Table 3

Examples of gold standard criteria for adult breast cancer, adult acute myocardial infarction, child pneumonia, and neonatal birth asphyxia

Adult breast cancer

Level 1

One of the following:

• Operative specimen with histological confirmation

• Biopsy/fine needle aspiration cytology

Level 2A

Both of the following:

• Mammography diagnosis

• Imaging evidence of metastases in bone, lung, etc. based on CT scan/MRI/X-rays

Level 2B

Patient under treatment from a recognized cancer hospital or cancer unit for breast cancer in cases where the basis for the initial diagnosis is no longer available.

Adult acute myocardial infarction

Level 1

Evidence of acute MI within three months preceding death based upon one or more of the following:

• Cardiac perfusion scan

• ECG changes

• Documented history of CABG or PTCA or stenting

• Coronary angiography

• Enzyme changes (any troponin elevation or CK-MB isoenzyme elevation >2 times the upper limit of normal) in the context of myocardial ischemia

Level 2A

Clinical evidence of the following:

• Sudden death within six hours of the onset of characteristic shock and chest pain when the case has been witnessed by a physician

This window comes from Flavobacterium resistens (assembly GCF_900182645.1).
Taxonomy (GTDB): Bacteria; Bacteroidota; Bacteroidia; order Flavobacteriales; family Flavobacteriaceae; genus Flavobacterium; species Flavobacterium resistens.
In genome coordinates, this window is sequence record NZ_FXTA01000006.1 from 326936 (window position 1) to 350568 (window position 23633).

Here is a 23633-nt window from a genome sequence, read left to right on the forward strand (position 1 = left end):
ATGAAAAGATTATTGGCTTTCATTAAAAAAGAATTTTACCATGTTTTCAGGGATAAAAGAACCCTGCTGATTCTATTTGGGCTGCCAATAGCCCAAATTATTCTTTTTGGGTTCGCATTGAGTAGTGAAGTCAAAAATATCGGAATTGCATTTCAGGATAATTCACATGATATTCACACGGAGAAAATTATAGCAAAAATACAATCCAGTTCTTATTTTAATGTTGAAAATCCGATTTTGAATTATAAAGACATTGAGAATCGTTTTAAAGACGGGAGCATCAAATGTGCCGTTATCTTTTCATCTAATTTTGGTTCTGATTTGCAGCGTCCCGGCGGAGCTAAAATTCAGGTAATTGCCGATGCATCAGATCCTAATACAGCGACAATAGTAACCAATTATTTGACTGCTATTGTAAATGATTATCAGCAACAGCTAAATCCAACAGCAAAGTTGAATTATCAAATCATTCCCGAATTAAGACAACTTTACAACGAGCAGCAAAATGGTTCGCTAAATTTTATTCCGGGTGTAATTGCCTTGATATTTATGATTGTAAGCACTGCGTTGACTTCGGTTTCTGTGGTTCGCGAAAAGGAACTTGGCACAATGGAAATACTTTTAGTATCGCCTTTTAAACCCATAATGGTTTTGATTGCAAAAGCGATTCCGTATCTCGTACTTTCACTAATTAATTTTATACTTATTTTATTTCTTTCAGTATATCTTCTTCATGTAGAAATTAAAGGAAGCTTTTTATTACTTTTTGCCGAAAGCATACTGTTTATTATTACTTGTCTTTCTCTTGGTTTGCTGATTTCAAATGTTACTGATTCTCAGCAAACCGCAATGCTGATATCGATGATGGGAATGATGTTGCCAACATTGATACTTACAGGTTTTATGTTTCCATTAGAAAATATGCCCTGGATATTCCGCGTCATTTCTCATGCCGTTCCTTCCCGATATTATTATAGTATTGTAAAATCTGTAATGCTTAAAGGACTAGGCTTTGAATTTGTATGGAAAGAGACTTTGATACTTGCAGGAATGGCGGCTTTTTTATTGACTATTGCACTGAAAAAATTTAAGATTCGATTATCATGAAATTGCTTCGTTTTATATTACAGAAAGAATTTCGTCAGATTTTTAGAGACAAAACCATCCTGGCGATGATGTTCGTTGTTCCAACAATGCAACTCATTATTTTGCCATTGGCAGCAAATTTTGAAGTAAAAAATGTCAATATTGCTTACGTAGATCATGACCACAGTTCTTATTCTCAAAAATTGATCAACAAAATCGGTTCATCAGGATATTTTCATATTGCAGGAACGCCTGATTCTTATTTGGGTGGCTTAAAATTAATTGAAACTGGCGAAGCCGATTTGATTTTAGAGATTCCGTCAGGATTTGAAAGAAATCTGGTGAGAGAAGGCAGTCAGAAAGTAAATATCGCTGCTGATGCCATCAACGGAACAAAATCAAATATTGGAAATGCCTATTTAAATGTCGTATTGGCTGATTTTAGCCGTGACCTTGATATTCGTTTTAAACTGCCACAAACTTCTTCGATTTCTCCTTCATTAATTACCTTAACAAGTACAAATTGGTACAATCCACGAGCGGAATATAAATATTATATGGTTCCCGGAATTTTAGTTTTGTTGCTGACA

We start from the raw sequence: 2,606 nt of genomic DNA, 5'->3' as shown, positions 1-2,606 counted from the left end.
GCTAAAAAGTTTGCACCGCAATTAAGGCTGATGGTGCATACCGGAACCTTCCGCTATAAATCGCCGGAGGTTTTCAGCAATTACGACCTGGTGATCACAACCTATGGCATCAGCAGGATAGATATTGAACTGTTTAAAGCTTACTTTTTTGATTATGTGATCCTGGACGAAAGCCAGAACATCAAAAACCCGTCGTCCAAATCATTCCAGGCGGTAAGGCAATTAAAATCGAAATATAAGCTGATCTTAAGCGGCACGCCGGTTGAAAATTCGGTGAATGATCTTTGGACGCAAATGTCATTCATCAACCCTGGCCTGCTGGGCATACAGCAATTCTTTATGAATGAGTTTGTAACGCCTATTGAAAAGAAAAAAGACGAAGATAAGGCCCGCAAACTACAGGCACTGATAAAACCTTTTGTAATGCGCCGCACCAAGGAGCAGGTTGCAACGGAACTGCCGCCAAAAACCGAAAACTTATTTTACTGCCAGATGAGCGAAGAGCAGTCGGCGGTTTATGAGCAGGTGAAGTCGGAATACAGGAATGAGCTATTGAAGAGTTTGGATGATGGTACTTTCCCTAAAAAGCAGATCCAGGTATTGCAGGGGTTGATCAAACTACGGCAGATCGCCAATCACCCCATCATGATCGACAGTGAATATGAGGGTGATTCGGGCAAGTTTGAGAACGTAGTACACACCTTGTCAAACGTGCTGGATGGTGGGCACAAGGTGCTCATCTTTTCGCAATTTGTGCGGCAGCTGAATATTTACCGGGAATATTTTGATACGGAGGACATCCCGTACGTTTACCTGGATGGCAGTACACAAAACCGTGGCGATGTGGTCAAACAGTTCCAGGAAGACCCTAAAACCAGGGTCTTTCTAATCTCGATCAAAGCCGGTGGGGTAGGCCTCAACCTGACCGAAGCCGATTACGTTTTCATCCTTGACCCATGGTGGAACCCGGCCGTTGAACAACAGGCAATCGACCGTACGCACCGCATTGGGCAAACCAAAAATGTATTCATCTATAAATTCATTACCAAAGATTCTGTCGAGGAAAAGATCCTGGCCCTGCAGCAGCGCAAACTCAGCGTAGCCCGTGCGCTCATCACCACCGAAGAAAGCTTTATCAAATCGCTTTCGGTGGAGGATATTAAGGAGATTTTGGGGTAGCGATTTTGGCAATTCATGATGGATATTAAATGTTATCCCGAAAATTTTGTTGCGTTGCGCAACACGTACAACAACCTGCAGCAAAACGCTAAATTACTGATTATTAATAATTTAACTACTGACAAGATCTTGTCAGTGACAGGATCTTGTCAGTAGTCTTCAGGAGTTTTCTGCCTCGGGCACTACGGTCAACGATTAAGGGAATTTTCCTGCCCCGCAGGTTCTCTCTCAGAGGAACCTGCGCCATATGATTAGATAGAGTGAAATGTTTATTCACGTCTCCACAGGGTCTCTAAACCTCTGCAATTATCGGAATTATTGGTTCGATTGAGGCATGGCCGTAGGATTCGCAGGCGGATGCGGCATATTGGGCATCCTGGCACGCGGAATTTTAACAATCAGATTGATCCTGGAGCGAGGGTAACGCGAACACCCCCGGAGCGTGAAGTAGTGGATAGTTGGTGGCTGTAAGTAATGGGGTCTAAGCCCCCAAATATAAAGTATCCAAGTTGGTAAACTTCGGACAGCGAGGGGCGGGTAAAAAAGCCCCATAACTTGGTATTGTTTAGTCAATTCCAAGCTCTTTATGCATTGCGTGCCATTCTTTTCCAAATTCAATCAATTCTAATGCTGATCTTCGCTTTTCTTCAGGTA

Child pneumonia

Level 1

Chest X-ray showing primary end-point consolidation, pleural effusion or other consolidation/infiltration, plus two or more of the following:

• Respiratory rate >70/minute

• Severe lower chest indrawing

• Abnormal breath sounds (i.e., grunting, decreased breath sounds, crepitations)

• Rectal temperature >38°C or <36°C

• Oral or axillary temperature >37.5°C or <35.5°C

Neonatal birth asphyxia

Level 1

Each of the following:

• Failure both to breathe spontaneously and to cry at birth

• No major congenital abnormality

• Not a stillbirth (one or more signs of life at birth like pulse or movement)

Plus one of the following in the 24 hours after birth:

• Not feeding

• Hypotonia

• Seizures

• Needed and failed resuscitation at birth

Level 1 is the most stringent criteria, while level 2A or 2B were also collected for some causes.

Murray et al. Population Health Metrics 2011 9:27   doi:10.1186/1478-7954-9-27

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